My studies or why I do what I do

In the past couple of weeks my main focus in life started to be on my graphic design studies again. Not that it wasn’t that important before, but the more this semester took it’s course, the more serious (and stressful) it got. I received several messages with people asking about my art, what I study, why I study, what I like about it or if I would recommend it. That’s why I’m writing this blogpost, and maybe it’s not even a bad idea to tell you what I’m doing and why I’m doing it – I guess that’s pretty much who I am and as I said before, my main focus in life right now.

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Why did you decide to study graphic design?

During High School I discovered that I’m neither very talented in science, nor in languages. I’ve never been passionate about anything but art. I planned on studying fine art after graduating from school. At first I finished my apprenticeship as a dressmaker at home and moved to Cologne where I got a job as a flight attendant. I worked for a German airline for about a year – but I knew when I started that it was just some transition before studying. I had a fun time, got more self consciousness, met some people who still are my best friends today and made good money for traveling. I applied for fine art at Central Saint Martins College in London. I didn’t get in. It was my first attempt to get into university and I was disappointed – now I know this college is highly regarded and only the best of the best get a place to study there. I wasn’t ready in any way to study in London but it was a dream I’ve had for a longer time. In the meanwhile I also got interested in design and applied for graphic and communication design at HMKW (the name of my university) in Cologne – somehow I didn’t want to leave this city again and design seemed to be a better option to get a job in the future.


One of my Aquarelle Illustrations

What are your studies about?

The name of my study program is graphic design and visual communication. It’s definitely not only about design; there really are no borders between media design, communication design and graphic design, just main aspects that are dedicated to one of these subjects. I took classes in photography, art history, press, print, entertainment law, 3D and motion design, film, illustration and drawing, app design, color studies and communication. It’s important to learn various things of this broad range of subjects because every one connects to the other ones. For example, working with photography taught me things I can apply when working with cooperate or UX design. If you’re interested in studying the same you should be interested in all kinds of creative fields that design can offer. It’s ok if one of these subjects is ineligible for you, for me it definitely is 3D and motion design, but a certain curiosity to try new things is required.


A poster I made in university

Do you like studying?

I absolutely love what I do – but it has not always been like that. When I started studying about two years ago, I wasn’t sure if I’m into it. Having a creative mind was in my opinion not something that is controllable. I was creative whenever I felt like it and amazing things resolved out of that. In university it was unfamiliar being permanently under pressure to produce creative and decent works in a short space of time. There were some hurdles I had to overcome, but the good thing is that gradually you learn what it actually means to be creative, you get taught how to encourage creativity and how to cope with stressful situations. I have these moments where a deadline is near and I didn’t even start working because nothing I do satisfies me and I feel lost having not even one good idea. This also teaches you time management. You see, I learned a lot of things and there probably also are things I learned I’m not even conscious about. There are some people that say being educated in creative fields like graphic design shouldn’t take place in university but as an apprenticeship – I don’t have any empirical value in that but I can tell you that my studies are more than practical and I feel more and more prepared and ready to work in that business in a couple of years.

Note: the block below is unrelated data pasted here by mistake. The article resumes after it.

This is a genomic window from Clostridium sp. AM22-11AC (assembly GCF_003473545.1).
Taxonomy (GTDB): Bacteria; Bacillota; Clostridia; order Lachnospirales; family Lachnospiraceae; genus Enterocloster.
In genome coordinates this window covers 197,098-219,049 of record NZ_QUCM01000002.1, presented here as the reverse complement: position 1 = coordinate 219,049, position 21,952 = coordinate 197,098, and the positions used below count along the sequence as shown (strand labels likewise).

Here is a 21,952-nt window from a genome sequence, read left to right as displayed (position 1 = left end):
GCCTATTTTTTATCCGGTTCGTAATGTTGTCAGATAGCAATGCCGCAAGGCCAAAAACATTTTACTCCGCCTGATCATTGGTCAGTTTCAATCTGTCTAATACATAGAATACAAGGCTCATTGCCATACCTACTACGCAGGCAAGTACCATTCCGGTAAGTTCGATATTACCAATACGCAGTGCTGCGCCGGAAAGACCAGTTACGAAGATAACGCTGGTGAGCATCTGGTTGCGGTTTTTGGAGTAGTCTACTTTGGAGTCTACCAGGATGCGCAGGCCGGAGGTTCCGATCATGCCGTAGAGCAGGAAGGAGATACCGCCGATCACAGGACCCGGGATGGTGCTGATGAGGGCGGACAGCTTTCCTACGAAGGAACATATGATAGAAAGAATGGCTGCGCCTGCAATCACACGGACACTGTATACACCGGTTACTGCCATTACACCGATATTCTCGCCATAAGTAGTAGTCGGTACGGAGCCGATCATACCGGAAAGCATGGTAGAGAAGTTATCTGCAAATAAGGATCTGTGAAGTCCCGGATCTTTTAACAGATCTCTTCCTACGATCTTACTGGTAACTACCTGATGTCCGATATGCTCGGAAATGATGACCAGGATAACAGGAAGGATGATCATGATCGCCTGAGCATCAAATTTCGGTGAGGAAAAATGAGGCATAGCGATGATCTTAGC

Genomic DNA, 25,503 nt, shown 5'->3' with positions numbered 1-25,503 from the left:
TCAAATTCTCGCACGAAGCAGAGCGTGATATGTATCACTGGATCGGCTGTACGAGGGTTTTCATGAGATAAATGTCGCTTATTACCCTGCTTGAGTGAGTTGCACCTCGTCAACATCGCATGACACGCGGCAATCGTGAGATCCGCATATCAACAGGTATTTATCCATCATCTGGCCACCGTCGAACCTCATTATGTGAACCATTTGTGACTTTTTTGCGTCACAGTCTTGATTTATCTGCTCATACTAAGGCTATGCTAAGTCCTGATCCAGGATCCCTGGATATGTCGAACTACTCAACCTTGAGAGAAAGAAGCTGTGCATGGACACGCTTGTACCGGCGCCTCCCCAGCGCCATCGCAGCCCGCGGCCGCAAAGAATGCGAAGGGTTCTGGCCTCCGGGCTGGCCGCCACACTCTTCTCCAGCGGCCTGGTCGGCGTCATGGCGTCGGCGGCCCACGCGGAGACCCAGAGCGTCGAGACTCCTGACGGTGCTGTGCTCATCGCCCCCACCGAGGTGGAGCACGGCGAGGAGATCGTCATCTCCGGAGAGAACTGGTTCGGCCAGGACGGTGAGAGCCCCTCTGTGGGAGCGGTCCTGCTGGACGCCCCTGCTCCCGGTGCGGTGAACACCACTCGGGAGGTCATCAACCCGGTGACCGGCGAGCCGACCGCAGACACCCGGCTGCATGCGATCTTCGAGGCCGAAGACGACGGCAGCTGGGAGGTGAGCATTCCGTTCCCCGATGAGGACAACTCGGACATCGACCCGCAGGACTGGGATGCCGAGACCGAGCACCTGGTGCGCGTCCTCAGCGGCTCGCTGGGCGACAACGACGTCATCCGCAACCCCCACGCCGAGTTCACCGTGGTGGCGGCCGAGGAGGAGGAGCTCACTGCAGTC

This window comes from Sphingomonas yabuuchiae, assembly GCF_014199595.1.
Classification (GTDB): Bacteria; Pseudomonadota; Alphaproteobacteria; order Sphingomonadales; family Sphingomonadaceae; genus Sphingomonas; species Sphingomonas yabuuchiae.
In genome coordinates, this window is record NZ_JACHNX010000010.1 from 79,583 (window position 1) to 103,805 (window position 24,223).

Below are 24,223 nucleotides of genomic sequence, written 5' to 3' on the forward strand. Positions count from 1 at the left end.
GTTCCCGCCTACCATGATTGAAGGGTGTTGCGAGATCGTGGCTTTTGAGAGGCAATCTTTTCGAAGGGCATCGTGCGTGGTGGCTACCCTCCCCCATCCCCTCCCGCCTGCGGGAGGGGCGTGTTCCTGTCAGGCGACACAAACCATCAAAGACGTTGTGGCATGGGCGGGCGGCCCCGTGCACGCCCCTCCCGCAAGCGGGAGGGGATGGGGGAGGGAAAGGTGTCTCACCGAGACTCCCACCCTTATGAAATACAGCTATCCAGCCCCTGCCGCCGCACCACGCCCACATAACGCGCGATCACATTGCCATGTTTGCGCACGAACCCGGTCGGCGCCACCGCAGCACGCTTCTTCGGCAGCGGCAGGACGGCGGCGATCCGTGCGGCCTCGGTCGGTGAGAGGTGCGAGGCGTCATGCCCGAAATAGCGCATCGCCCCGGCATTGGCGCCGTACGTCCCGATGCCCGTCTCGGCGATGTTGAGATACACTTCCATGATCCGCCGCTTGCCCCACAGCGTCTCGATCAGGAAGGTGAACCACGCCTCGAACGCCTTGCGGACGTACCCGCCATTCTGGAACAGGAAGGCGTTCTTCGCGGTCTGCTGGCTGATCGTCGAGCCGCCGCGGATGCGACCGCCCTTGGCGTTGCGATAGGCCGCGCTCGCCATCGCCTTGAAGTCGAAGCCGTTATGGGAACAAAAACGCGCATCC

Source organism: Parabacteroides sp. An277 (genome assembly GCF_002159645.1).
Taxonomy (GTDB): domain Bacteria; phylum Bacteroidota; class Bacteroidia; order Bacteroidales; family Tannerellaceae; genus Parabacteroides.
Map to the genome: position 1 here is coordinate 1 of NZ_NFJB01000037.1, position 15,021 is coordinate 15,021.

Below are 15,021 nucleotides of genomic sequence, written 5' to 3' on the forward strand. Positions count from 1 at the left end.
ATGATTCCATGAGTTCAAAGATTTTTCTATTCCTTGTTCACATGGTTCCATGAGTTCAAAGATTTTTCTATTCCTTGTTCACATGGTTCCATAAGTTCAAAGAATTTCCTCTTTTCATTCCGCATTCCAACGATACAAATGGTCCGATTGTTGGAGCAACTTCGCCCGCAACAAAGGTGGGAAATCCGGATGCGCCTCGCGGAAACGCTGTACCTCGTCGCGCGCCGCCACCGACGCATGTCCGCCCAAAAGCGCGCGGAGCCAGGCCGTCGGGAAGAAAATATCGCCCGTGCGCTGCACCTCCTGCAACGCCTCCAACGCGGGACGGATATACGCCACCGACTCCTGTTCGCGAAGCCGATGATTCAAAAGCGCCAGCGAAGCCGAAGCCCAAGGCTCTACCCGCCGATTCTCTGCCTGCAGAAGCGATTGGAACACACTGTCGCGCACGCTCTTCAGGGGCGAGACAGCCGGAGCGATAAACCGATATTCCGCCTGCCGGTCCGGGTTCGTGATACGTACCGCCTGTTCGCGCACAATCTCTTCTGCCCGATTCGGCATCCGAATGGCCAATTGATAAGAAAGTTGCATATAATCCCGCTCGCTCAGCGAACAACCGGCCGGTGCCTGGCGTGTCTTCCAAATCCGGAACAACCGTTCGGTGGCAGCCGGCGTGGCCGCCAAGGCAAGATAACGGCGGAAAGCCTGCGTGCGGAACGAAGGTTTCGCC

A children’s book I made at my illustration class

And what about your art?

I get a lot of messages from people asking me about my illustrations and what material I use. First, my illustrations have nothing to do with my studies but here and there I can make use of them. Funnily enough, there is nothing special about my materials. My grandma used to paint and she gave me all her old Aquarelle colors: I only have this one set of colors from “Schmincke” – I guess they’re over 30 years old but still work perfectly. I buy my paper, pencils (Faber Castell) and fineliners (waterproof, 0.3 mm diameter) at an ordinary stationary where you can get all kinds of office supplies. I outline my motive with a pencil, use the fineliner to sketch the final and color it in with Aquarelle. One thing is really important when starting to paint: Don’t be afraid. Just paint! Don’t think about how untalented you are, if something might go wrong, or if it will look good in the end. I promise you, if it’s not you – someone else will like it! In art there is no instruction, there are no rules or guidelines to follow. Just let yourself drift in the flow of colors.



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